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Showing content with the highest reputation on 21/08/19 in all areas

  1. 2 points
    Agree @ChrisN and @dmedin that is pretty much what I had already posted in my Gold/Silver rally thread, except that mine was a more simplified version of the same thing. At the time I couldn't decide if it was a 1-2 or a pennant consolidation (chartist rather than EWT technique) and the retrace did not go as low as I had expect; although it worked very well on Silver, which is one reason I prefer to trade Silver. As ChrisN said, great example of a classic complex retrace, EWT analysts will lap that up every time and get Long the breakout, which is what I did. But hey, if it does't work for you fair enough, find something else that does.
  2. 2 points
    Quite. Thanks for the great example. He correctly identified the low of wave 2 at 1270 and gave a big hint as to what he expected next. "Turning Up". A big move up in 3 which went off the top of chart!! If you know what you're looking at or employ the services of someone who does then I would regard the above as an excellent example of the power of EWT. Thanks again.
  3. 2 points
    And this needs watching like a hawk. Care to guess what it is? Put you out of your misery!, It's the SX7E - EuroStoxx Banking Index. What's that? Well it's the biggest (roughly 25) banks in Europe (not UK). If they don't pull their skirts up soon....all will be revealed!!
  4. 2 points
    OK I think I see what you are saying but applying your own rules/interpretation of EWT isn't following the discipline. EWI is probably the best authority on this. They have plenty of free resources that can be very helpful with a free subscription. Ah! We all want proof in this world. Who doesn't? I won't be drawn into a us v them on this subject - been there done it - many years ago. It seems pointless to me preaching and I don't see it as my job to do so. In religion/politics/philosophy etc you have your preferences. So be it. Proof would destroy all of then. There are plenty of resources available and then draw your own conclusions. I'll leave it at that.
  5. 1 point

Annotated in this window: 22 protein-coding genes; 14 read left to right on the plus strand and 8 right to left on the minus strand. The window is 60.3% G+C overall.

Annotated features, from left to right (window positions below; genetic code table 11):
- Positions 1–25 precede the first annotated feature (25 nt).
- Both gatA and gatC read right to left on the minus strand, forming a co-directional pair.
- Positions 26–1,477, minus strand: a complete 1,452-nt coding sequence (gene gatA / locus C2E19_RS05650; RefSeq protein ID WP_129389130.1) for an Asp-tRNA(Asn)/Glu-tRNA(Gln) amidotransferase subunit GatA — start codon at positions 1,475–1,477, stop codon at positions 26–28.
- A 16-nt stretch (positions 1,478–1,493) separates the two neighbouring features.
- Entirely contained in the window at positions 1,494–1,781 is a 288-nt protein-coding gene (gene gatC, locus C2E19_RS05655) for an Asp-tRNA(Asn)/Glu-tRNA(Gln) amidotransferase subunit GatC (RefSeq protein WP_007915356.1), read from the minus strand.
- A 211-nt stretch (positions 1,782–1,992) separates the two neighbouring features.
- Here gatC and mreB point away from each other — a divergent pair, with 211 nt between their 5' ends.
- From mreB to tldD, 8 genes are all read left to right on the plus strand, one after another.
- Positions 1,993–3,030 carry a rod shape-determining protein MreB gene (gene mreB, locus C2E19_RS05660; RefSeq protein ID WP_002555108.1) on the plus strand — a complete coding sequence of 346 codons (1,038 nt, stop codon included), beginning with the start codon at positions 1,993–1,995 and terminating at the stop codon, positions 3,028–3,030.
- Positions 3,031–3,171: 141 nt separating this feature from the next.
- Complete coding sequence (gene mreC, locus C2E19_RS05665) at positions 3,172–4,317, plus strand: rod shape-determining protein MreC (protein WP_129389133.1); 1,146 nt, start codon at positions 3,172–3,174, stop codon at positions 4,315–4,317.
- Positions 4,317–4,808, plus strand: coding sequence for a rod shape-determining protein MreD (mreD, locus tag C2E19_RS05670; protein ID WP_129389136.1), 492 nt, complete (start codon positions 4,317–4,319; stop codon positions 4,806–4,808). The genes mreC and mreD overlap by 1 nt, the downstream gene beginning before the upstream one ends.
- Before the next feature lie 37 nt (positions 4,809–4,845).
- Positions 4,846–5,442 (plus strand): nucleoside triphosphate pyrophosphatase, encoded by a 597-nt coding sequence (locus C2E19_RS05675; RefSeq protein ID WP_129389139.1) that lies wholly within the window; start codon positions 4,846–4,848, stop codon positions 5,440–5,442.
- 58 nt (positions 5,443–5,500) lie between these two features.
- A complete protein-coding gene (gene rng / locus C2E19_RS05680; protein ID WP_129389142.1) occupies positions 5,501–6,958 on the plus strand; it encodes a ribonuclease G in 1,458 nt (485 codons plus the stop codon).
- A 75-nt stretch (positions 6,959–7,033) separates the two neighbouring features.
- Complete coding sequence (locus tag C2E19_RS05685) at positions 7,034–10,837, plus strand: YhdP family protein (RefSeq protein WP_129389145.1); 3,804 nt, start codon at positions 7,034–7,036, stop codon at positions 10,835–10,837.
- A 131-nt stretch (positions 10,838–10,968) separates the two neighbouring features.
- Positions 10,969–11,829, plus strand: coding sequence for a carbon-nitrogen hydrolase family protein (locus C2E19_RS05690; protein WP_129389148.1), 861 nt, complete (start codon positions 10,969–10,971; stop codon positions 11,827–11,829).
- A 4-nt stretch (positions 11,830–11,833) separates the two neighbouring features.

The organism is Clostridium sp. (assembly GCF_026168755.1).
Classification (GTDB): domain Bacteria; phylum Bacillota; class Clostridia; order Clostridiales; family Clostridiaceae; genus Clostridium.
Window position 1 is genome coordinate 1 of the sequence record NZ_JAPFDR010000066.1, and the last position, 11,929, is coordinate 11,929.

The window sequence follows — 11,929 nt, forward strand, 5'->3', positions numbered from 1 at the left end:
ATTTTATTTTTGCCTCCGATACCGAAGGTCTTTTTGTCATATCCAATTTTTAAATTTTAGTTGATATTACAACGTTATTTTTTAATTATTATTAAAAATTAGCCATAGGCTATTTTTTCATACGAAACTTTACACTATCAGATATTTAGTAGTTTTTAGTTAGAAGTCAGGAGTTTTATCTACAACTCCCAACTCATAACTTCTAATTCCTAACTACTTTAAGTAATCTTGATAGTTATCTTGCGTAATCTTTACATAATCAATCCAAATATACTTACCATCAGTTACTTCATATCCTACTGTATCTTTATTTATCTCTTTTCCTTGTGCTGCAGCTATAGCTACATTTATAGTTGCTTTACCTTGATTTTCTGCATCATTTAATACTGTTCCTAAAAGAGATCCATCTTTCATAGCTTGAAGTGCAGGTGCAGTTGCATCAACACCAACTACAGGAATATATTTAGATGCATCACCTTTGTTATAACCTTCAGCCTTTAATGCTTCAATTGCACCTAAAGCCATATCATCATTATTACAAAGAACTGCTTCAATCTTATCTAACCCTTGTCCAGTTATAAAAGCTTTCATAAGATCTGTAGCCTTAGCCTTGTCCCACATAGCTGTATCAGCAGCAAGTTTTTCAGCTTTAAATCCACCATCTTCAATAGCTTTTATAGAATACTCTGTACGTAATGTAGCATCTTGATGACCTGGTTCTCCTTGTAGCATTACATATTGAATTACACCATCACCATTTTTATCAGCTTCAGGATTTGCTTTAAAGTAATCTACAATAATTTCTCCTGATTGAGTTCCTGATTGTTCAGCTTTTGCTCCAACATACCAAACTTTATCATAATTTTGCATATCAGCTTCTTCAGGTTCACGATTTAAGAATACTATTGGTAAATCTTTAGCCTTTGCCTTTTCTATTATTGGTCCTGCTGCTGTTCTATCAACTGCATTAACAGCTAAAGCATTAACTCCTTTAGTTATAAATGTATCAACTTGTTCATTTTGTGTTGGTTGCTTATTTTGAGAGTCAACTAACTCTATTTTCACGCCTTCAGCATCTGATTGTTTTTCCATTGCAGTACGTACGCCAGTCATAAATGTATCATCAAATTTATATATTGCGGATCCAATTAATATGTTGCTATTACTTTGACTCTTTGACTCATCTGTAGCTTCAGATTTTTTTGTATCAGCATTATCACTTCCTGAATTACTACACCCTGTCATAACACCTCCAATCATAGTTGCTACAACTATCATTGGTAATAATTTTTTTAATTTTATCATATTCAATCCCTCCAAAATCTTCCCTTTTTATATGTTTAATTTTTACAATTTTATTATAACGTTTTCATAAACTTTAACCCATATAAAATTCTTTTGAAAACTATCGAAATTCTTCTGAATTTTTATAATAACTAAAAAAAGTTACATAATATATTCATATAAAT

This chart suggests price is breaking down, I wonder what that means for the world's economies ?
  6. 1 point
    @Caseynotes Hah! You betcha bottom dollar fella! After Donald Trump became US President he went on a fact-finding visit to Israel. While he was on a tour of Jerusalem he suffered a heart attack and died. The undertaker told the American diplomats who were accompanying him, 'You can have him shipped home for $50,000, or you can bury him here in the Holy Land, for just $100. The American diplomats went into a corner and discussed this for a several minutes. They came back to the undertaker and told him they wanted the president shipped home. The undertaker was puzzled and asked, 'Why would you spend $50,000 to ship him home, when it would be wonderful to be buried here, in the Holy Land, and you would spend only $100?' The American diplomats replied, 'A long time ago a man died here, was buried here, and three days later he rose from the dead. We just can't take that risk.' Boom! Boom! @elle I'm very interested in what YOU have to say. I love opinion but a I said I limit my MSM reading otherwise it can get oppressive. You can't read it all...life's too short. I'm sorry if you found my response lacking.
  7. 1 point
    Ah! I misunderstood the nature of your posts @dmedin, seemed like you were negatively disposed. All I can say is it is easy enough to get the basics and then expand into the more complex structures but it take a lot longer to practice it, make mistakes and learn from experience. Even following someone is not a solution as even professionals get it wrong from time to time, actually quite a lot. Best way is to post your analysis maybe and ask for a critique (from fellow EWT analysts not naysayers, they will sap your mojo if you let them).
  8. 1 point
    Why? Don't like it don't watch it. Sorry to sound harsh but there are alot of opinions out there. Find another site. I personally like Zero Hedge, Most other's don't for example.
  9. 1 point
    Well, looks like a good idea to short down to 639 👍
  10. 1 point
    @dmedin, good question, thanks for that. I do use candle patterns to some extent but only as corroboration. For example, after a major turn I expect a small scale 1-2 retrace before the meat of the first big move (a wave 3). I look for the first top and turn and label it wave 1 (the brown label in my previous chart). The candle patter is bearish as you suggest and there was NMD on the 1H chart. But I do not swing trade such small moves. I am a longer term trader not a day trader. If I was the latter I might seek to go Short there yes but my strategy is to wait for the retrace and go Long, which is what I did. If I am right, and I have not been for ages on this market, then I will get a long and strong breakout rally that is what I am chasing. An alternative approach would be to wait for the next breakout above the wave 1 resistance level and/or a breakout from a shorter term channel (see y 1H chart below) and/or a breakout of the weekly channel line. All depends on your strategy and attitude to risk.
  11. 1 point